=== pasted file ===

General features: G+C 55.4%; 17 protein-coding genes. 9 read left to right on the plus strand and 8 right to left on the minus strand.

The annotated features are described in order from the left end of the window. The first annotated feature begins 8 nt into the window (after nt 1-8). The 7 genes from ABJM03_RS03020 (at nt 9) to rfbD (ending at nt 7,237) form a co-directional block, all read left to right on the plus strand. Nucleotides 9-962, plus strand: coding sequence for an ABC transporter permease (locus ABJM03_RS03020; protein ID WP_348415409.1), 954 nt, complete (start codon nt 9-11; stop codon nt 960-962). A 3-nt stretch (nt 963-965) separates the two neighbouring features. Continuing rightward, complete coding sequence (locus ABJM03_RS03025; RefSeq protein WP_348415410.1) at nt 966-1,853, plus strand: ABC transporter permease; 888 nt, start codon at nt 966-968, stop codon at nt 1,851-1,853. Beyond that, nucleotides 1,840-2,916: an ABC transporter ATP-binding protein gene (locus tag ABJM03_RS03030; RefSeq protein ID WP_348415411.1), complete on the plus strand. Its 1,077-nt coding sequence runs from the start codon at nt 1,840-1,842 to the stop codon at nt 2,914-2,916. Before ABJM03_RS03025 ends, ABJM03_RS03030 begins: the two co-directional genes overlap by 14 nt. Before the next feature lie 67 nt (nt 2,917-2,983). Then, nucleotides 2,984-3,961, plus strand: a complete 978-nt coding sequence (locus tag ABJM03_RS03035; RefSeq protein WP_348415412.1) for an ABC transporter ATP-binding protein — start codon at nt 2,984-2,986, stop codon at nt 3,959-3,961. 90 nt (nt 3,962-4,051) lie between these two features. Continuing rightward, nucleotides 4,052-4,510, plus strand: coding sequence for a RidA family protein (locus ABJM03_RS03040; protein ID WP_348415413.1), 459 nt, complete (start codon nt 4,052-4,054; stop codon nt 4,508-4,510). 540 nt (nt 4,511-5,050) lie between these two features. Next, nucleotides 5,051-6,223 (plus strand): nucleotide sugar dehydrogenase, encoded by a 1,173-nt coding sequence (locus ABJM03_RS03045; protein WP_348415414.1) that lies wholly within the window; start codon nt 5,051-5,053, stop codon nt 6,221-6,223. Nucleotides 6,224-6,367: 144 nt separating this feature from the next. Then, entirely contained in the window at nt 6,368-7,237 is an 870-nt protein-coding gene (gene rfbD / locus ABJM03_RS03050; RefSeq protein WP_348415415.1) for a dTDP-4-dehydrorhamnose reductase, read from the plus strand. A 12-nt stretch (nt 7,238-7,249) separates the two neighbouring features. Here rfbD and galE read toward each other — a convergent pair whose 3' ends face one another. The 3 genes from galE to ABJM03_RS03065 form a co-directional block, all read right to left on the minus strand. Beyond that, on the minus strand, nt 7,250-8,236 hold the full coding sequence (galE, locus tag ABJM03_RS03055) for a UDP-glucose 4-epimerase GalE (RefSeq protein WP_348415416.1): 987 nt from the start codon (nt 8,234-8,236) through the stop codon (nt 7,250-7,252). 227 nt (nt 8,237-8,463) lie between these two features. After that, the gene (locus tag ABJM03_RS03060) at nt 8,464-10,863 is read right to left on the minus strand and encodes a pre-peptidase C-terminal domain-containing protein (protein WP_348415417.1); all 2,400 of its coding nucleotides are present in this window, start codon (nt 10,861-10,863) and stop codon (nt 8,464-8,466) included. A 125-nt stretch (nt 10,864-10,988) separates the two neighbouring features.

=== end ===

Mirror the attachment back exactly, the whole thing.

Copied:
General features: G+C 55.4%; 17 protein-coding genes. 9 read left to right on the plus strand and 8 right to left on the minus strand.

The annotated features are described in order from the left end of the window. The first annotated feature begins 8 nt into the window (after nt 1-8). The 7 genes from ABJM03_RS03020 (at nt 9) to rfbD (ending at nt 7,237) form a co-directional block, all read left to right on the plus strand. Nucleotides 9-962, plus strand: coding sequence for an ABC transporter permease (locus ABJM03_RS03020; protein ID WP_348415409.1), 954 nt, complete (start codon nt 9-11; stop codon nt 960-962). A 3-nt stretch (nt 963-965) separates the two neighbouring features. Continuing rightward, complete coding sequence (locus ABJM03_RS03025; RefSeq protein WP_348415410.1) at nt 966-1,853, plus strand: ABC transporter permease; 888 nt, start codon at nt 966-968, stop codon at nt 1,851-1,853. Beyond that, nucleotides 1,840-2,916: an ABC transporter ATP-binding protein gene (locus tag ABJM03_RS03030; RefSeq protein ID WP_348415411.1), complete on the plus strand. Its 1,077-nt coding sequence runs from the start codon at nt 1,840-1,842 to the stop codon at nt 2,914-2,916. Before ABJM03_RS03025 ends, ABJM03_RS03030 begins: the two co-directional genes overlap by 14 nt. Before the next feature lie 67 nt (nt 2,917-2,983). Then, nucleotides 2,984-3,961, plus strand: a complete 978-nt coding sequence (locus tag ABJM03_RS03035; RefSeq protein WP_348415412.1) for an ABC transporter ATP-binding protein — start codon at nt 2,984-2,986, stop codon at nt 3,959-3,961. 90 nt (nt 3,962-4,051) lie between these two features. Continuing rightward, nucleotides 4,052-4,510, plus strand: coding sequence for a RidA family protein (locus ABJM03_RS03040; protein ID WP_348415413.1), 459 nt, complete (start codon nt 4,052-4,054; stop codon nt 4,508-4,510). 540 nt (nt 4,511-5,050) lie between these two features. Next, nucleotides 5,051-6,223 (plus strand): nucleotide sugar dehydrogenase, encoded by a 1,173-nt coding sequence (locus ABJM03_RS03045; protein WP_348415414.1) that lies wholly within the window; start codon nt 5,051-5,053, stop codon nt 6,221-6,223. Nucleotides 6,224-6,367: 144 nt separating this feature from the next. Then, entirely contained in the window at nt 6,368-7,237 is an 870-nt protein-coding gene (gene rfbD / locus ABJM03_RS03050; RefSeq protein WP_348415415.1) for a dTDP-4-dehydrorhamnose reductase, read from the plus strand. A 12-nt stretch (nt 7,238-7,249) separates the two neighbouring features. Here rfbD and galE read toward each other — a convergent pair whose 3' ends face one another. The 3 genes from galE to ABJM03_RS03065 form a co-directional block, all read right to left on the minus strand. Beyond that, on the minus strand, nt 7,250-8,236 hold the full coding sequence (galE, locus tag ABJM03_RS03055) for a UDP-glucose 4-epimerase GalE (RefSeq protein WP_348415416.1): 987 nt from the start codon (nt 8,234-8,236) through the stop codon (nt 7,250-7,252). 227 nt (nt 8,237-8,463) lie between these two features. After that, the gene (locus tag ABJM03_RS03060) at nt 8,464-10,863 is read right to left on the minus strand and encodes a pre-peptidase C-terminal domain-containing protein (protein WP_348415417.1); all 2,400 of its coding nucleotides are present in this window, start codon (nt 10,861-10,863) and stop codon (nt 8,464-8,466) included. A 125-nt stretch (nt 10,864-10,988) separates the two neighbouring features.